Recent diary entries
Tárrases is open for business!
The tiny city-state, in an ambiguous relationship with its giant, undemocratic neighbor Mahhal, has a history of laissez-faire capitalism and open borders. Because of this, it is a popular place for international brands seeking to get a foothold in Mahhal, and in any event there are almost no barriers to entry to the small domestic market for any international brand, manufacturer, franchise or retail chain.
The country's surprisingly well-educated, cosmopolitan workforce typically receives below-market wages due to the country's isolated location, uncertain political future, and cold, damp antarctic climate, with 20-hour-long winter nights. This is a capitalist paradise!
I have completed my landuse and landcover relations for Tárrases, and so I'm ready to get down to the business of business.
If you want to place your retail or manufacturing business in Tárrases, here's how to do it. I want to make it easy.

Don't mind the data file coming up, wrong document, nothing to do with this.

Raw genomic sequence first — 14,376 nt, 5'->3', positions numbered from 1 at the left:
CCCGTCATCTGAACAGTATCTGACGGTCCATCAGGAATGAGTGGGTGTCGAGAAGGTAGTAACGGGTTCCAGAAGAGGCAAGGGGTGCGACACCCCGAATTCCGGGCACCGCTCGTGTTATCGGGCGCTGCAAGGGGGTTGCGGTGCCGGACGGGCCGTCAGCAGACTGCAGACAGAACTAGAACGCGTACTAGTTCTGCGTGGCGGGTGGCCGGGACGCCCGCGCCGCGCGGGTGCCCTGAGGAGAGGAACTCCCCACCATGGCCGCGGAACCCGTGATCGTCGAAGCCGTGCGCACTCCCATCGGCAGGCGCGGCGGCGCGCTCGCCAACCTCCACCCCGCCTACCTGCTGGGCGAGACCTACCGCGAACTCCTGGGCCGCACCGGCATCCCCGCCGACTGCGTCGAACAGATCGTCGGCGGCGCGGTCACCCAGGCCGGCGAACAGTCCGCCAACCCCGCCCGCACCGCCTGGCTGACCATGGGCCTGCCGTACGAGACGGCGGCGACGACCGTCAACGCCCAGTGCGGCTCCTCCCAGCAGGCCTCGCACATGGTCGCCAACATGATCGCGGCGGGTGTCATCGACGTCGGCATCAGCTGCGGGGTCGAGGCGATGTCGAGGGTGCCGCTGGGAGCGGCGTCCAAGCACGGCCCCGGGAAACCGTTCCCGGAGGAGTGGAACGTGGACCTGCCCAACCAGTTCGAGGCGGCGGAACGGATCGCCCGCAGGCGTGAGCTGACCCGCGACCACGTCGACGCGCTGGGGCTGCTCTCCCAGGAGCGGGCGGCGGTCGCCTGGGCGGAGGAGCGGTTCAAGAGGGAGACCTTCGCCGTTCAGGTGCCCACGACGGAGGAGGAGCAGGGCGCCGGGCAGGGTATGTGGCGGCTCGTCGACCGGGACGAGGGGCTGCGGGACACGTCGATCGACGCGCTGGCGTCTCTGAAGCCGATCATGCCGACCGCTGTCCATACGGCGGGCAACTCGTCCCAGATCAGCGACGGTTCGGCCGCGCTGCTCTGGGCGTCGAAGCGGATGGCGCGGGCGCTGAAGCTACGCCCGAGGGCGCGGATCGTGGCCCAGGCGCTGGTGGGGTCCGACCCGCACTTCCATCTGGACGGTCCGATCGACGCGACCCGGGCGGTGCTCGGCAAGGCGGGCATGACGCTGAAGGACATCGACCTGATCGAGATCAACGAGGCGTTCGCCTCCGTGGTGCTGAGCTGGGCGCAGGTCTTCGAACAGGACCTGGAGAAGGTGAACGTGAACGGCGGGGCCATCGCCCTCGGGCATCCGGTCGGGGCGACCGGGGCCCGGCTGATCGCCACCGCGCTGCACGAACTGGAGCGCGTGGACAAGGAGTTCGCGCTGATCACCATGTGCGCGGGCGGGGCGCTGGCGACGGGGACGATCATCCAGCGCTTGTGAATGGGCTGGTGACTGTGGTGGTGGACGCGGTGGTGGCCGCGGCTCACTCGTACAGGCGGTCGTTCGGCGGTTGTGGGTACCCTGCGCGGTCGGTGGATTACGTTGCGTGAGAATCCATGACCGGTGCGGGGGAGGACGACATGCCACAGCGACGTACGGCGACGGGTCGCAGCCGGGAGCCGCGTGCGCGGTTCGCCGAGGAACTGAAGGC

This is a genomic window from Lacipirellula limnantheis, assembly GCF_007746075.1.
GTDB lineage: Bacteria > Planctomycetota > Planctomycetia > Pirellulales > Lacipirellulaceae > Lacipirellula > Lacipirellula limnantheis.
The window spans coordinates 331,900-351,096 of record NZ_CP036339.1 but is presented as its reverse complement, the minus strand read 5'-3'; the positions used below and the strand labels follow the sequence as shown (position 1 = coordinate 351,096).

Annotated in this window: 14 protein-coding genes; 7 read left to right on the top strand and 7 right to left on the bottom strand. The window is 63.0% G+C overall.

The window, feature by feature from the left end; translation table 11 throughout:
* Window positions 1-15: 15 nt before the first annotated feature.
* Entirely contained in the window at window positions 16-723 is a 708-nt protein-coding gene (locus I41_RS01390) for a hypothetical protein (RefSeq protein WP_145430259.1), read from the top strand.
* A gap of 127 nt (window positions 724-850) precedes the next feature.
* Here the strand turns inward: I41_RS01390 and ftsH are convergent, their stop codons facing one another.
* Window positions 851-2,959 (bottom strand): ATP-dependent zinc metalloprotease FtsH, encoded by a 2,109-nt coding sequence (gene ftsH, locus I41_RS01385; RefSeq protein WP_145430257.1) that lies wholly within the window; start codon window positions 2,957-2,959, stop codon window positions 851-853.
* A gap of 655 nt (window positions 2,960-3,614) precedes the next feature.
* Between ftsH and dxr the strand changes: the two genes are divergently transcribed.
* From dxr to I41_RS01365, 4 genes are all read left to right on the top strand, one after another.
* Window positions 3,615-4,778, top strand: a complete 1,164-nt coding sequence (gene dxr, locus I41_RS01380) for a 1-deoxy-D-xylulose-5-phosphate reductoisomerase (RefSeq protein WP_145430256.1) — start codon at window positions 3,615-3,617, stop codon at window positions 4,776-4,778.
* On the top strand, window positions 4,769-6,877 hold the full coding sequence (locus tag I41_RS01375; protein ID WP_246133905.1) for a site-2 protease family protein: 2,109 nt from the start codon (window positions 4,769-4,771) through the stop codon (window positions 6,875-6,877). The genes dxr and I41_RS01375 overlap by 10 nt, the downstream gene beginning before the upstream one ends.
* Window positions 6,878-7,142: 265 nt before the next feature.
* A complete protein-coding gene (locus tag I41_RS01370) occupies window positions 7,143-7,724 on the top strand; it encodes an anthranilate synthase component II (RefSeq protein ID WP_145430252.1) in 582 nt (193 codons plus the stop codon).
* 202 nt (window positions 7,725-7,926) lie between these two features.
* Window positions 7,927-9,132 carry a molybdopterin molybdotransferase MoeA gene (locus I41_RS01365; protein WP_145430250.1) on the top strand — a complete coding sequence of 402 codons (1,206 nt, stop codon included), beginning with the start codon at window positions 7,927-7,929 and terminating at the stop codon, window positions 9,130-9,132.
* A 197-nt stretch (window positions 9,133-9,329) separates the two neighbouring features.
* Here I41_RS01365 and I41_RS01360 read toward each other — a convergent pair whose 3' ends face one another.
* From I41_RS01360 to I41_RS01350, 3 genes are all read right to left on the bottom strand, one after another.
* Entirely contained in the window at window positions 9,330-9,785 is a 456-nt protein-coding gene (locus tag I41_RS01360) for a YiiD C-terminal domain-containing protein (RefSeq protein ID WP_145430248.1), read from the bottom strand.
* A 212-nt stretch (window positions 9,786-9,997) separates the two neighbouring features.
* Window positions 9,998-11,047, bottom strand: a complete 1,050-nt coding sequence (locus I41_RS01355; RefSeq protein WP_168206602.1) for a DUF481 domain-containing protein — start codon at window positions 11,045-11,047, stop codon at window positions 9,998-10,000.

- 1) One-time application, on a "per user" basis rather than on a "per-business" basis. Essentially, I will approve you as a user and then trust you to place whatever you wish in the country. That said, if you place something without prior permission, it will be removed and I'll be less likely to approve you in the future.
- 2) Please place businesses logically. The ENTIRE COUNTRY is now "zoned". Retail businesses should be in commercially-zoned areas (landuse=commercial), although small retail chains like petrol stations, restaurants or convenience stores may be placed in residentially-zoned areas (landuse=residential); manufacturing or trading operations (warehouses) belong in industrially-zoned areas (landuse=industrial); if the spot you want is not zoned correctly, please consult with me first